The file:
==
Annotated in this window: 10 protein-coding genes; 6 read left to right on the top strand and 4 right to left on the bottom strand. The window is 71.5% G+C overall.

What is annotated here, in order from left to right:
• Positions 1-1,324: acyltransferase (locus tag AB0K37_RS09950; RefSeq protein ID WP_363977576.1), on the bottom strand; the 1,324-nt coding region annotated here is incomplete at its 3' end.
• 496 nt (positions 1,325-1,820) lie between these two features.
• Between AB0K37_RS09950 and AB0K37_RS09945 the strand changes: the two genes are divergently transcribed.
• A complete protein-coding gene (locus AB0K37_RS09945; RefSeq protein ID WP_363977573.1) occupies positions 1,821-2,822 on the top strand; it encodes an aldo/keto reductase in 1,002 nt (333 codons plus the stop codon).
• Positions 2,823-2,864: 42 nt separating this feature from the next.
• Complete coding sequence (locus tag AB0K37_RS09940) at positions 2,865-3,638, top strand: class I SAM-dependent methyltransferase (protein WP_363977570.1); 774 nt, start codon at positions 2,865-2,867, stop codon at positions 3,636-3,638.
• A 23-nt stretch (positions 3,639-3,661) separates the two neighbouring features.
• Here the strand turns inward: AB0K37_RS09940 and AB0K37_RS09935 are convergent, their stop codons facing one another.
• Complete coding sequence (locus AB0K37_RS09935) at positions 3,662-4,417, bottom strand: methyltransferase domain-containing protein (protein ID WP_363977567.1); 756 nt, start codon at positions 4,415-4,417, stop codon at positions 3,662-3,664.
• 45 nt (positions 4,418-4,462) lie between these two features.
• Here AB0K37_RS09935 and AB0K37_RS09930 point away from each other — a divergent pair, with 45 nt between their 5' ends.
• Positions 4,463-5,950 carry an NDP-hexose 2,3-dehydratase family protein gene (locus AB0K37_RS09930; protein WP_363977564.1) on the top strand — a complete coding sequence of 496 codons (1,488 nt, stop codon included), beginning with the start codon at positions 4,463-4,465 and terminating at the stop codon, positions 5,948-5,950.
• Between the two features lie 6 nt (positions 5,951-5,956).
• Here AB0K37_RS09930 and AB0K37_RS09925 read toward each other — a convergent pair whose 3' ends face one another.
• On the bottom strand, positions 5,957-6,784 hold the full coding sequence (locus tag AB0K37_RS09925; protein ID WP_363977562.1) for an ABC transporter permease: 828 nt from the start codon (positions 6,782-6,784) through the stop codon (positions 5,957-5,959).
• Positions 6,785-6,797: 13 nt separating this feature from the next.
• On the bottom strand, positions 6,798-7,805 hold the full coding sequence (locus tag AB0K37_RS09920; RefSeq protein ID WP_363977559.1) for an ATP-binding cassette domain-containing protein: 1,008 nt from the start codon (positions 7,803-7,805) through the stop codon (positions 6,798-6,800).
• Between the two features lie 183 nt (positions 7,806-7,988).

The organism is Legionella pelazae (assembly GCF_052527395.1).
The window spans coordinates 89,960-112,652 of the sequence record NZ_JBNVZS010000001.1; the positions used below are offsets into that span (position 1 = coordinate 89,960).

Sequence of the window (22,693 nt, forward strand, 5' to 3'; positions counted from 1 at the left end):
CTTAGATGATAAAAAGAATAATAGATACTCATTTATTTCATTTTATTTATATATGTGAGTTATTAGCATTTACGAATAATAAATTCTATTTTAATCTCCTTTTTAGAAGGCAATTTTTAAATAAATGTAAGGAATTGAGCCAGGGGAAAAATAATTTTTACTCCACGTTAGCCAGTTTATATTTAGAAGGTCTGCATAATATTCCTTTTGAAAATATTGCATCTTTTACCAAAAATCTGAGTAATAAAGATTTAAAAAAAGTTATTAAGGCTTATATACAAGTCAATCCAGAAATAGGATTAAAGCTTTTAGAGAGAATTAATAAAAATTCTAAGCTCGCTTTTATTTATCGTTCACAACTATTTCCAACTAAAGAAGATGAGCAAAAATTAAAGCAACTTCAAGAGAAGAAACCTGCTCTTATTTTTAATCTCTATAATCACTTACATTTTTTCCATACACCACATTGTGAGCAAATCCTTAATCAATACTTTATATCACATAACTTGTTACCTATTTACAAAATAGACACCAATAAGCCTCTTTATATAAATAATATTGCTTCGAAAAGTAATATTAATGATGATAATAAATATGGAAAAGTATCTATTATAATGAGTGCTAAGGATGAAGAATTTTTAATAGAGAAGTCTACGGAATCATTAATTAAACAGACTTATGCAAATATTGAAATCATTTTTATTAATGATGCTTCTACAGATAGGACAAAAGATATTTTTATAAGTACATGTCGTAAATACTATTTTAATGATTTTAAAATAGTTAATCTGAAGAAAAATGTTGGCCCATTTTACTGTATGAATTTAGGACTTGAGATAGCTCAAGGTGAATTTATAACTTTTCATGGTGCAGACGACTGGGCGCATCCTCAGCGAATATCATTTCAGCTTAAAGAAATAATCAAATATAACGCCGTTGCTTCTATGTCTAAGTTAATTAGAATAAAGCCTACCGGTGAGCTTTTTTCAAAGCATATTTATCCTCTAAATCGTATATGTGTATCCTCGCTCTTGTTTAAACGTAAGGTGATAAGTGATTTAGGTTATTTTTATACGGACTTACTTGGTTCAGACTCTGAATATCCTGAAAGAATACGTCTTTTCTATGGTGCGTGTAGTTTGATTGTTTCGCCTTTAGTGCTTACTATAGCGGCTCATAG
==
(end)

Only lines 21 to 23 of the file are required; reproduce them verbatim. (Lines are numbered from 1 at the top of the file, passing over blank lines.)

The organism is Legionella pelazae (assembly GCF_052527395.1).
The window spans coordinates 89,960-112,652 of the sequence record NZ_JBNVZS010000001.1; the positions used below are offsets into that span (position 1 = coordinate 89,960).

Sequence of the window (22,693 nt, forward strand, 5' to 3'; positions counted from 1 at the left end):